G20 foreign ministers called on Tuesday for multilateral cures for global crises like the COVID-19 pandemic and climate emergency at their first face-to-face meeting in two years.

The one-day gathering in the heat-soaked southern city of Matera focused on how to improve cooperation and revive the world’s economy following the pandemic and how to boost sustainable development in Africa.

“The pandemic has highlighted the need for an international response to emergencies that transcend national boundaries,” Italian Foreign Minister Luigi Di Maio told his counterparts from the Group of 20 major economies.

The G20 members account for more than 80% of world gross domestic product, 75% of global trade and 60% of the population of the planet. Those in Matera included the top diplomats of the United States, Japan, Britain, France, Germany and India.

However, the foreign ministers of China, Brazil and Australia opted to follow the discussions by video link, while Russia and South Korea sent deputy ministers.

German Foreign Minister Heiko Maas said he regretted the absence of direct counterparts from Beijing and Moscow. “When you get together, you also have to talk to each other. We need dialogue with Russia and China,” he said during a break.

Heading into the meeting, Maas said he would raise his unhappiness at the way he thought China and Russia had offered COVID-19 vaccines to boost their standing with certain countries.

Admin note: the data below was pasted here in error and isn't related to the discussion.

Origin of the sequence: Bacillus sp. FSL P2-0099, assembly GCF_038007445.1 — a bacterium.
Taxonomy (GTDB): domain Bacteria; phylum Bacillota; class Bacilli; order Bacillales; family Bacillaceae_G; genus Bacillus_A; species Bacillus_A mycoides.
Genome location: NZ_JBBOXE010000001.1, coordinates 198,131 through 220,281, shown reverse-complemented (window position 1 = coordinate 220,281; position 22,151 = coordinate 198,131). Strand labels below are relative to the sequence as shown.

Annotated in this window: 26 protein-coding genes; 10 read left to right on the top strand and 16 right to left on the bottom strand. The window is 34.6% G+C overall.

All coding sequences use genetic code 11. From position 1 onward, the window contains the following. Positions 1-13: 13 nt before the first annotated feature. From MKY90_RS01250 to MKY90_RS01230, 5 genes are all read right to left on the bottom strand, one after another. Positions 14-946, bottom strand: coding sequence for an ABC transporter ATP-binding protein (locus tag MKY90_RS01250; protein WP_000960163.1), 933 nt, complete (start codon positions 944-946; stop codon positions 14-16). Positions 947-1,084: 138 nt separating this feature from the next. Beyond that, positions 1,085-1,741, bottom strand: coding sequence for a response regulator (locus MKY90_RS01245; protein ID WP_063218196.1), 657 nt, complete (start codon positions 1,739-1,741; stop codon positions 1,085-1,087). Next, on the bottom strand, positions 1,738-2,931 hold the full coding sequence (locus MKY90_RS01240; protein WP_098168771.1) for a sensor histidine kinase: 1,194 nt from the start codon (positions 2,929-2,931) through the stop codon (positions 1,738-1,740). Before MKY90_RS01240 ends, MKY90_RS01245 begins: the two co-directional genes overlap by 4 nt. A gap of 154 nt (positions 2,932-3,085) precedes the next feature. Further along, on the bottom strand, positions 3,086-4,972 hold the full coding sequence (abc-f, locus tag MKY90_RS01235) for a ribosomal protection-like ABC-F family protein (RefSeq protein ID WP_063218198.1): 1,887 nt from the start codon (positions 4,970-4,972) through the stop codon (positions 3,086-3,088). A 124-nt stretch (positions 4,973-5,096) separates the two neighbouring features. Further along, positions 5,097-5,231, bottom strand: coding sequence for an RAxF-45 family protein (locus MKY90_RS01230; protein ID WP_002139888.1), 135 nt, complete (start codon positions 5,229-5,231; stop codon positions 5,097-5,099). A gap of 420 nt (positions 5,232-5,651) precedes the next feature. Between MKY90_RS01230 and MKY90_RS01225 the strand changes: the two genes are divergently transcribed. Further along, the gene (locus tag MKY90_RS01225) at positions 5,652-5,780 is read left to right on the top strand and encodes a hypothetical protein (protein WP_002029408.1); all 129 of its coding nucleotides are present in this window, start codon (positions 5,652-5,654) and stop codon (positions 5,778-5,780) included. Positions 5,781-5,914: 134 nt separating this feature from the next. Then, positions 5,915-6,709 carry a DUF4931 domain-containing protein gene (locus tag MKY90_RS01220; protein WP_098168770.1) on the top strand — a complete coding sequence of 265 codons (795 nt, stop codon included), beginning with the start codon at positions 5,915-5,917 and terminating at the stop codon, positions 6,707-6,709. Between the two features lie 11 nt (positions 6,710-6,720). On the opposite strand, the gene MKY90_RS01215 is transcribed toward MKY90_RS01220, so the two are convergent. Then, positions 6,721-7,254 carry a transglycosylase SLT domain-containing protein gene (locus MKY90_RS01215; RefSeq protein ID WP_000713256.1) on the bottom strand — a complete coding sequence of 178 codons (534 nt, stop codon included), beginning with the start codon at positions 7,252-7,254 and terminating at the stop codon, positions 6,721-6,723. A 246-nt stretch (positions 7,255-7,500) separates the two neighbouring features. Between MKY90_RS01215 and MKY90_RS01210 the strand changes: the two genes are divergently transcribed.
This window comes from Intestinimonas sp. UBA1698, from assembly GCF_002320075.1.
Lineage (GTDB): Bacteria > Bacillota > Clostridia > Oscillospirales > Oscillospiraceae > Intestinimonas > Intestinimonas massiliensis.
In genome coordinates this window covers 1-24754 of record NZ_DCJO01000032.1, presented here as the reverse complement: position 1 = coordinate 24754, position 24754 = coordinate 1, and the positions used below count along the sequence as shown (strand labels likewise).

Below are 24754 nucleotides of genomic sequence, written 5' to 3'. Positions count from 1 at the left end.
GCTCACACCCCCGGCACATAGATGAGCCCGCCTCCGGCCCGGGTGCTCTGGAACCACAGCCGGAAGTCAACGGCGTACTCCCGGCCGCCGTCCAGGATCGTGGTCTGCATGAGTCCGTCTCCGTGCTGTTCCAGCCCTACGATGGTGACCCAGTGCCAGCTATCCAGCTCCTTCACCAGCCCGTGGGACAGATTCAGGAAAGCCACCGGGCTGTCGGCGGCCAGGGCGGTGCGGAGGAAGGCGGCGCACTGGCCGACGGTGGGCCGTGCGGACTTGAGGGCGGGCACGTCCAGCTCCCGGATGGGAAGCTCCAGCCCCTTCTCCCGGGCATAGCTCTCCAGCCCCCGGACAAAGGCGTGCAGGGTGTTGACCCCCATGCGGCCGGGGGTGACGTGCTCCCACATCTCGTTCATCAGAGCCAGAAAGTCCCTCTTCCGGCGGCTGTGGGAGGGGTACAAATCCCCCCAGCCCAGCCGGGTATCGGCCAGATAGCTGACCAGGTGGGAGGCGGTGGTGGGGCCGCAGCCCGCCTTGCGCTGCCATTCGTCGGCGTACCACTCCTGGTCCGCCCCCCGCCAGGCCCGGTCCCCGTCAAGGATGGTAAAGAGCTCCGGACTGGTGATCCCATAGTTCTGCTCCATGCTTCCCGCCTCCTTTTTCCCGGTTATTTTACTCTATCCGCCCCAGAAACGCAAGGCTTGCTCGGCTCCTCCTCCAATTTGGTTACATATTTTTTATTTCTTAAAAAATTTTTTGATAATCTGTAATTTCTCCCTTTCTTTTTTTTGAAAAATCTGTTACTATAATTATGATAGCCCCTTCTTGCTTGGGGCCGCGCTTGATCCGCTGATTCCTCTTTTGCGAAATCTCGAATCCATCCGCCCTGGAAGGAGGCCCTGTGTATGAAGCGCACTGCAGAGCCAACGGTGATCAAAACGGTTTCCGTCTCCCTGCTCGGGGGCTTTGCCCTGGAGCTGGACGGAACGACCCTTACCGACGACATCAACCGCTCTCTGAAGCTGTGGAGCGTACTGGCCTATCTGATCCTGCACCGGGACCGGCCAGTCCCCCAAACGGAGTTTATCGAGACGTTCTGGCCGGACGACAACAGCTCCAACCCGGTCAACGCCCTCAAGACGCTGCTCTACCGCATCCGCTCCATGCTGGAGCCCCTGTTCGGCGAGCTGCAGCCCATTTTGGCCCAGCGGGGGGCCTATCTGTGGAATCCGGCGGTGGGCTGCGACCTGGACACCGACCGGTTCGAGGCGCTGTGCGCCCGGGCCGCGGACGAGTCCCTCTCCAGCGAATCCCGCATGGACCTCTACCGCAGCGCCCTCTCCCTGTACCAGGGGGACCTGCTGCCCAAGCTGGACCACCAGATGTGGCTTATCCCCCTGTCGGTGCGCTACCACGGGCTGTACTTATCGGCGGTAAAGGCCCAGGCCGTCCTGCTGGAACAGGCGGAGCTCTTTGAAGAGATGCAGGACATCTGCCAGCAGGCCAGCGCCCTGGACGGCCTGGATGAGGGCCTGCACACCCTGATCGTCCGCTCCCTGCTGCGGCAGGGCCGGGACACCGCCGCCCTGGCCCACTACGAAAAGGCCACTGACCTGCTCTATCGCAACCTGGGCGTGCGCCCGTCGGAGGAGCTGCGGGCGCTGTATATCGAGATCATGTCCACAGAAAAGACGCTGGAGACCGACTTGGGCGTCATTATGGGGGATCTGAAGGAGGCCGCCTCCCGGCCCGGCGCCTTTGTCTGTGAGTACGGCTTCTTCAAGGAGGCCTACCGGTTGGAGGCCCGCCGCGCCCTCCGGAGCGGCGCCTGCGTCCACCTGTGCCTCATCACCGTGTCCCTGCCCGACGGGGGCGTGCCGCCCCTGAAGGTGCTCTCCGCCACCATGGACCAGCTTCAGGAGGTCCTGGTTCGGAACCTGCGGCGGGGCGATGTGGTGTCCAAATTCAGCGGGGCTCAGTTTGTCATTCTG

“(This) is not about achieving short-term geostrategic advantages,” he said.

U.S. Secretary of State Antony Blinken reiterated the need to deliver many more vaccines to poorer countries, which have so far received far fewer doses than wealthy nations.

“To bring the pandemic to an end, we must get more vaccines to more places,” he said, adding that the G20 would help low-income countries address “significant debt vulnerabilities’ that had been exacerbated by the coronavirus.

Blinken was due to fly back to Washington later on Tuesday, ending a tour of Germany, France and Italy, during which he has underlined the desire of President Joe Biden’s administration to embrace international cooperation, in contrast to previous President Donald Trump, who touted an “America First” message.

“We need to cooperate, and we need to do it effectively. Multilateralism is what makes that possible,” Blinken said in his remarks to the conference, surrounded by plexiglass sheeting to prevent any possible infection from fellow delegates.

Italy, which is home to the U.N. food and agriculture agencies, pushed the importance of global food security and nutrition during the meeting and announced it would hold an additional two-day summit dedicated to Africa in October.

“I believe that the G20 has a duty to support Africa in getting out of this difficult period and into a phase of sustained and sustainable growth,” Di Maio told reporters.

Speaking at the meeting, Foreign Minister Toshimitsu Motegi said that in addition to providing coronavirus vaccines, Tokyo will assist African countries, hard hit by the pandemic, in building their health and medical systems.

Given the broad range of countries in the G20, getting agreement can be difficult, but hosts Italy said there was gathering consensus on a few core issues.

“Beyond the differences and divisions of some countries at the G20 table, we all agree that on climate change we have to cooperate. And even where there are differences, we must try with all our might to tackle climate disruption together and make our societies sustainable,” Di Maio said.

In a time of both misinformation and too much information, quality journalism is more crucial than ever.
By subscribing, you can help us get the story right.